Philosopher- writer George Santayana (b.1863) died in1952. He is remembered today for his aphorism: “Those who cannot remember the past are condemned to repeat it“.
Joseph Stalin (b.1878) leader in the USSR and the Communist party until his death in 1953. He lives in in the spirit of mentally unstable dictatorships and campaign of genocide. Georgy Malenkov (b. 1902) followed Stalin, but a few weeks later Nikita Khrushchev (1894) took over and Malenkov was sent to Siberia.
Gamal Abdel Nasser (1918) was charismatic Cold War president of Egypt, who led the 1952 overthrow of the monarchy and introduced far-reaching reforms. He figures in The Spy, a 2019 series on Netflix.
Sergei Prokofiev (b. 1891) was a composer born in Ukraine. He died in Moscow on the same day in 1957 as Stalin. Arturo Toscanini (b.1867), an acclaimed Italian conductor, died the same year.
The grandsons of the wealthiest American of the era, Republicans Nelson Rockefeller (b.1908) and infamous playboy Winthrop Rockefeller (b.1902) concurrently served as governors of New York and Arkansas, respectively, the only two brothers to do so until George W. and Jeb! Bush in Texas and Florida, respectively in the 1990s.
Roy Campanella (b.1921) played for the Dodgers when they were in Brooklyn. He was paralyzed in a car accident in 1958 and died in 1993. He is buried in the same cemetery as Liberace.
Friend and fixer to our current POTUS, lawyer Roy Cohn (b.1927) was chief counsel to Joe McCarthy and the prosecutor at the trial of Julius and Ethel Rosenberg. Cohn died of AIDS-related complications in 1986 and was buried in Queens. Today he is probably best known as a character in Tony Kushner‘s masterpiece Angels In America. Cohn is played by Al Pacino in the 2003 film version and by Nathan Lane the 2018 Broadway revivial. Pacino won an Emmy and Lane won a Tony Award for playing Cohn. Where’s My Roy Cohn? (2019) is documentary named for a Trump quote.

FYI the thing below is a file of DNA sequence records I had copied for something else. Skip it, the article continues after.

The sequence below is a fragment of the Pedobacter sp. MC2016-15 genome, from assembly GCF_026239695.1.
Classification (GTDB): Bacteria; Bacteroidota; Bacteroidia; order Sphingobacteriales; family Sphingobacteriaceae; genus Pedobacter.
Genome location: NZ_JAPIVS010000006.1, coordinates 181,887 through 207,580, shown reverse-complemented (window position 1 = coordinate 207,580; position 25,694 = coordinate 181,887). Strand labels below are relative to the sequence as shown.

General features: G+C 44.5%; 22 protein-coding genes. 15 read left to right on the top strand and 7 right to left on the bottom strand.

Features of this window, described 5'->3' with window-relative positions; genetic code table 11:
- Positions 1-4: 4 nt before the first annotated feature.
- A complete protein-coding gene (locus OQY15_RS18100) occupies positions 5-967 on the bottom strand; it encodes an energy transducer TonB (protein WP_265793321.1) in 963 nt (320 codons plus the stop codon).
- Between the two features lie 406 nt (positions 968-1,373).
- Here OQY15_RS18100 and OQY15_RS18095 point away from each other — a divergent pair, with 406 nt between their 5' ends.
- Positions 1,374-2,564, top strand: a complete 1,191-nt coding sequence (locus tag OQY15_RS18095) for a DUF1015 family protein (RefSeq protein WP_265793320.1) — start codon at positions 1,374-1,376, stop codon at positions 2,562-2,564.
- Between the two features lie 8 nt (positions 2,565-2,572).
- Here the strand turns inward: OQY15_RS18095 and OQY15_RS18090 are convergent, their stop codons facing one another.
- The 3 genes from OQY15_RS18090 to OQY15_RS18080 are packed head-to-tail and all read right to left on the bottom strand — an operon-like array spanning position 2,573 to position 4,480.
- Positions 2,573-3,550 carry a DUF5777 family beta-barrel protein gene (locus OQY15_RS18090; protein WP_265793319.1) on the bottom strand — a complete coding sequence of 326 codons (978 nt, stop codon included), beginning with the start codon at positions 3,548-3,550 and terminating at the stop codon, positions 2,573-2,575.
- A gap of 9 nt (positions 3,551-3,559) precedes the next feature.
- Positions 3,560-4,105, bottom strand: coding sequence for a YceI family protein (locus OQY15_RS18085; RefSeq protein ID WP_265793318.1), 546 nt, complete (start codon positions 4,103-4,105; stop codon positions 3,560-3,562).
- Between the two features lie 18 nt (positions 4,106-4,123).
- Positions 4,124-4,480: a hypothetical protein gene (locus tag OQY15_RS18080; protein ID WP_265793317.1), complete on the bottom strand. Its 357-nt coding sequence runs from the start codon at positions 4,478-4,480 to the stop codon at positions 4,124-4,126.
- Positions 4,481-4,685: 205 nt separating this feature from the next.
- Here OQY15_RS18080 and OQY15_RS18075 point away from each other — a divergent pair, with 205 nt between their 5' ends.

Juan Perón (1875) has his own fascist political legacy as leader of Argentina from 1946 to 1955, when he was overthrown in a coup d’état, and then from October 1973 until his death in 1974. In 1987, his tomb was desecrated; his hands were stolen and held for a ransom that was never paid.
Theoretical physicist and Pop Culture Icon Albert Einstein (b. 1879) died of an aneurysm in 1955. His brain was dissected and dispersed to various pathologists.
Gay actor, Cultural Icon James Dean (b.1931) died in a car crash in 1955, just as his career was taking off. He was found at fault for speeding, which was called into question by new information 60 years later from an officer who was on the scene.
Some believe singer and ultimate Pop Icon Elvis Presley (b. 1935) died in 1977; he is probably buried at Graceland in Memphis, although he is spotted in public. To this day, Presley remains the bestselling solo artist, with one billion in sales.
Living in Saint-Tropez, actor-sex symbol Brigitte Bardot is known not just for the dazzle of her celebrity but of her love for animals. She turned 85 in September.
Actor Grace Kelly (1929) died of brain injuries at the Monaco hospital later named for her, following a car accident in 1982. She was just 53 years old.
Boris Pasternak (1890) is famous for Doctor Zhivago (1957), a novel that takes place between the Russian Revolution of 1905 and the Second World War. It was rejected for publication in the USSR and the manuscript had to be secretly smuggled to Italy for publication. Pasternak won the Nobel Prize for Literature in 1958, an event that enraged the Communist Party of the Soviet Union. In 2014, the Washington Post revealed that release of Dr. Zhivago was part of a CIA mission.
Baseball Hall of Famer Mickey Mantle (b.1931) died in 1995 from complications from alcoholism. Handsome Beat writer Jack Kerouac (b. 1922) died in 1969, the result of longtime alcohol abuse. He was an object of Roy Cohn’s scorn.